"I can pimp the hell out of myself"
I have meet several pro climbers, including two that known for extreme self-promotion. They are great people, despite their flamboyant personae. They have helped the sport in observable and measurable ways. They separate "pimping" from work/art. They get their work/art done. They love climbing but know it is their job.
“So the Muse whispered in Beethoven’s ear. Maybe she hummed a few bars into a million other ears. But no one else hear her. Only Beethoven got it.”
All the climbs in the world already exist. Yes, I just declared that. However, they need a corporeal being, a human body with a will, to manifest them. The muses whisper in everyone's ears. The muse’s interested in creating new climbs are shouting my ears!
“The amateur plays part-time, the professional full time. … Resistance hates it when we turn pro”
Lately, I've turned pro. What is my profession? Hunting unshared climbs and sharing them. I choose not to do activities that will directly interfere with that, i.e., lift weights (which I love) or train for climbing (which I love even more). It would be easy to hide in those activities. Seeking out unshared lines and sharing them is work.
I go to work everyday. I charge my camera, put on my waders, and grab my brush. I seek out blank canvases. Sometimes they are too featured. Sometimes they are too blank. But everyday I go to work looking for the perfect line for that day.
My "work" gets in the way of my play. Recently, I went a roadtrip for fun and put myself on restriction. I was prohibited from trying unshared climbs. I saw them at every single climbing venue, even in the major areas of Bishop. All independent and quality lines wanting for the world.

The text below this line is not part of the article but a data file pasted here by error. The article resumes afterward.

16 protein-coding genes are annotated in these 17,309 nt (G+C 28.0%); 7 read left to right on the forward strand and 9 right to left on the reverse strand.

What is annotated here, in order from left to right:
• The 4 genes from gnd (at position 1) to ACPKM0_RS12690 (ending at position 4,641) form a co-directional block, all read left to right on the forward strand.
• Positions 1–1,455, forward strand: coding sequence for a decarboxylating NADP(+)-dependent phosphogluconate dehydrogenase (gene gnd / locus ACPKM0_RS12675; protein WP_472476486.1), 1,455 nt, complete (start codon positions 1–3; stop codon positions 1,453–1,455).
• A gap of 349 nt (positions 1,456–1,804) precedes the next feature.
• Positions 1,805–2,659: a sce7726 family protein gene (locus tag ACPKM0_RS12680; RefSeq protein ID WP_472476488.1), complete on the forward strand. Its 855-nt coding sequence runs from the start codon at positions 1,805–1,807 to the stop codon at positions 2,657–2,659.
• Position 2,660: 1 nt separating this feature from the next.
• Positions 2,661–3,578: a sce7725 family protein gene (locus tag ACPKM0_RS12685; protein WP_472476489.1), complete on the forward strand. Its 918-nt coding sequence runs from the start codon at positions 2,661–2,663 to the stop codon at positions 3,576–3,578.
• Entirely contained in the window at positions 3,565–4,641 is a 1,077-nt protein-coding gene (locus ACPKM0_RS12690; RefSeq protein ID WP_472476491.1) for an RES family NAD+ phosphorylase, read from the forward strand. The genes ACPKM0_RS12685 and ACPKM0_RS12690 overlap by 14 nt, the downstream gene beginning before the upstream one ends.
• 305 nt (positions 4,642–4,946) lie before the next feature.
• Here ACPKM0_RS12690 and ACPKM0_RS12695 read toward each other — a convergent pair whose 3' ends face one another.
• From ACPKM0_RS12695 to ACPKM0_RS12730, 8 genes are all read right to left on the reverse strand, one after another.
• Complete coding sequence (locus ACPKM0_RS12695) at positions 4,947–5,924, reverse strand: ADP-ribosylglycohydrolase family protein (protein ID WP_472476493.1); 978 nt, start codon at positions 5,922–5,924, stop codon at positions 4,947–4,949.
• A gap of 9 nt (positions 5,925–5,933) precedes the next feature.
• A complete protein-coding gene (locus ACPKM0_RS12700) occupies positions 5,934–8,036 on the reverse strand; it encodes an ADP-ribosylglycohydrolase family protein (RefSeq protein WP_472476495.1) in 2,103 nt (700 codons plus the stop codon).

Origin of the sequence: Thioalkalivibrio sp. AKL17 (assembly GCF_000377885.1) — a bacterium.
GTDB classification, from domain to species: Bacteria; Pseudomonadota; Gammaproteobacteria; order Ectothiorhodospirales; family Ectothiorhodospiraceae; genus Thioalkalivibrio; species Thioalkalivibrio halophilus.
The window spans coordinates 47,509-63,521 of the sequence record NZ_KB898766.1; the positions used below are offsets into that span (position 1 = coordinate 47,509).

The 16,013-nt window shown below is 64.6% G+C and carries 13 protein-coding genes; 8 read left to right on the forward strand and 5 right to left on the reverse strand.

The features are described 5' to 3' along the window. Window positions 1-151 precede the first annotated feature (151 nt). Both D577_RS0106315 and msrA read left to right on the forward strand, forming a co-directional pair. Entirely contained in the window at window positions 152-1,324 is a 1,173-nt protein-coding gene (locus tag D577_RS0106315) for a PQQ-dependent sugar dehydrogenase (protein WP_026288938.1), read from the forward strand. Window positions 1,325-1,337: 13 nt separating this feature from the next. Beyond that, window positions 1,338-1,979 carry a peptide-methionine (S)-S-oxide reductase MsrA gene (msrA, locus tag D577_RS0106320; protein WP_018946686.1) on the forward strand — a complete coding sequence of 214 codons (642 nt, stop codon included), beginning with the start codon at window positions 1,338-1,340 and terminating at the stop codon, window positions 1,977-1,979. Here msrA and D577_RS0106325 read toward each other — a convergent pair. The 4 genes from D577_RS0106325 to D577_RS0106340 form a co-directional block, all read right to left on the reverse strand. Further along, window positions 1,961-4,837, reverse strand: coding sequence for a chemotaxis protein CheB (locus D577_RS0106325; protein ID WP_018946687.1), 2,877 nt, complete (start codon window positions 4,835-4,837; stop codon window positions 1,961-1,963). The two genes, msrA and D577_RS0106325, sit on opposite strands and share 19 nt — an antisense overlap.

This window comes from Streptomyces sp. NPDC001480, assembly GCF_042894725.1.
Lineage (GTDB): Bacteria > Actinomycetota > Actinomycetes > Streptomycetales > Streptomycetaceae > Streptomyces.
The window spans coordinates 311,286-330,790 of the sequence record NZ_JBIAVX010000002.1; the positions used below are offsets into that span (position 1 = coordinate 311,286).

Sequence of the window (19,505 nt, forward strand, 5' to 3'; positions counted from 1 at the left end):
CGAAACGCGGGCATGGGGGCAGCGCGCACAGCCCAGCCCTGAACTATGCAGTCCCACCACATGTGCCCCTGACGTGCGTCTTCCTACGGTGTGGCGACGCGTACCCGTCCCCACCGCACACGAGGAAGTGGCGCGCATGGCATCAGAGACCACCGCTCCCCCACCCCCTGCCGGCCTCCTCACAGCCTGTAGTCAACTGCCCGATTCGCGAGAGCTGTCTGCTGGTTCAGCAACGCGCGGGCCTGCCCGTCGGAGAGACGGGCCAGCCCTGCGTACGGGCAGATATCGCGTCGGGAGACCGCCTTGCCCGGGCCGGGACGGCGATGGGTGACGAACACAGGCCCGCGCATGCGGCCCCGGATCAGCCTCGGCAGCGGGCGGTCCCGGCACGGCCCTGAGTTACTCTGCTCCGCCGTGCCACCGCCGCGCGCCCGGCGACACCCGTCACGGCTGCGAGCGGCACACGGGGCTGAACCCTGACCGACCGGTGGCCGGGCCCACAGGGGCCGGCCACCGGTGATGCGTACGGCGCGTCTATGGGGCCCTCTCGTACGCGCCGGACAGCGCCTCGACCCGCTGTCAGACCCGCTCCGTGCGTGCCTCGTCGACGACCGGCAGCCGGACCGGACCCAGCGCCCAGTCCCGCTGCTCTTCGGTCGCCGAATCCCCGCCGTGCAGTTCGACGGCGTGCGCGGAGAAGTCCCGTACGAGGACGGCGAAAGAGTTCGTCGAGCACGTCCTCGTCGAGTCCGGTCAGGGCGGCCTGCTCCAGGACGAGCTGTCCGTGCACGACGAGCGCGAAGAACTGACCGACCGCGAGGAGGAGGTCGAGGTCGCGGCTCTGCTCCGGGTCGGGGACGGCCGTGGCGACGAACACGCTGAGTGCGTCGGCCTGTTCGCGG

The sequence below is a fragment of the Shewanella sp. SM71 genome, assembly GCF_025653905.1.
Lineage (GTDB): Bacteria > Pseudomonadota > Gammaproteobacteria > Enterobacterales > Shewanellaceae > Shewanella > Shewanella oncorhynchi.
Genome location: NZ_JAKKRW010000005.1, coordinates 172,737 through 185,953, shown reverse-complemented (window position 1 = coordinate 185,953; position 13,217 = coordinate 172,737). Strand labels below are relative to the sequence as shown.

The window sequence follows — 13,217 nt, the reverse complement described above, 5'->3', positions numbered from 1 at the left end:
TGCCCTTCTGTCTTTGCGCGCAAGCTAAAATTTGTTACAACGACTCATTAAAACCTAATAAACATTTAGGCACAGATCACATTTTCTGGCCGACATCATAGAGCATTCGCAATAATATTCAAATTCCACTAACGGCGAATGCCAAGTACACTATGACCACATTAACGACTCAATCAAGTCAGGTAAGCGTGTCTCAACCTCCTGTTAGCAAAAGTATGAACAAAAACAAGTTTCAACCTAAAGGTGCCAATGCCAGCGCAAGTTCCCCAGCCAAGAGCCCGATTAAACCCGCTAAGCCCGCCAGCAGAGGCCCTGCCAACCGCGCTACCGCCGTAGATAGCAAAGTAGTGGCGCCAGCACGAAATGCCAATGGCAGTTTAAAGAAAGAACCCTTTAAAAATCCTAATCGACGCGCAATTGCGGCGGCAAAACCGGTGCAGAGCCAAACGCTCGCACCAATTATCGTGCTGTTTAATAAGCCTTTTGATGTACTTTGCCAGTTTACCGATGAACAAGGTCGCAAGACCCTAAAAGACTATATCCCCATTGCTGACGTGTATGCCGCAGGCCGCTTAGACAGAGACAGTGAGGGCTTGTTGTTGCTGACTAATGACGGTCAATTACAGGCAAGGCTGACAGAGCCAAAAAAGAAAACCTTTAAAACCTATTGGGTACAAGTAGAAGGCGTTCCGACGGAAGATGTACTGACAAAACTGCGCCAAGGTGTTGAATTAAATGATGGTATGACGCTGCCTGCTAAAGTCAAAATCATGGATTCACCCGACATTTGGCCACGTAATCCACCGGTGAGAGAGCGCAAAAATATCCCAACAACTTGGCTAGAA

“Are these angels? Are they muses? … If we forget something, they remind us. If we veer off-course, they trim the tabs and steer us back”
I have slow realized the following fact, but Steven elucidated for me - I need to get out of my own way. I have playing the game of naming climbs and claiming first ascents. Sometimes, I'm right. Oftentimes, I'm wrong. That part is not my work. My work is discovering and sharing. Let the critics and historians do the rest.
This book should be required reading for all artists, business owners, knowledge workers, student finishing dissertation, and everyone striving to be a complete human being.
Simply - If you are an artist*, you have to read this book.
I frequently do/act/create without a complete conscious, or verbalizable, understanding. Later, I find a writer that is better able to communicate the way I feel. I found that in this book. For the record, I'm as guilty of losing to The Resistance as anyone else. I occasionally win. In the future, I hope to win more often thanks to The War of Art.
Bonus: Follow the evolution of the ideas at Steve Pressfield's Writing Wednesday blog.
* Even if your art project is creating your life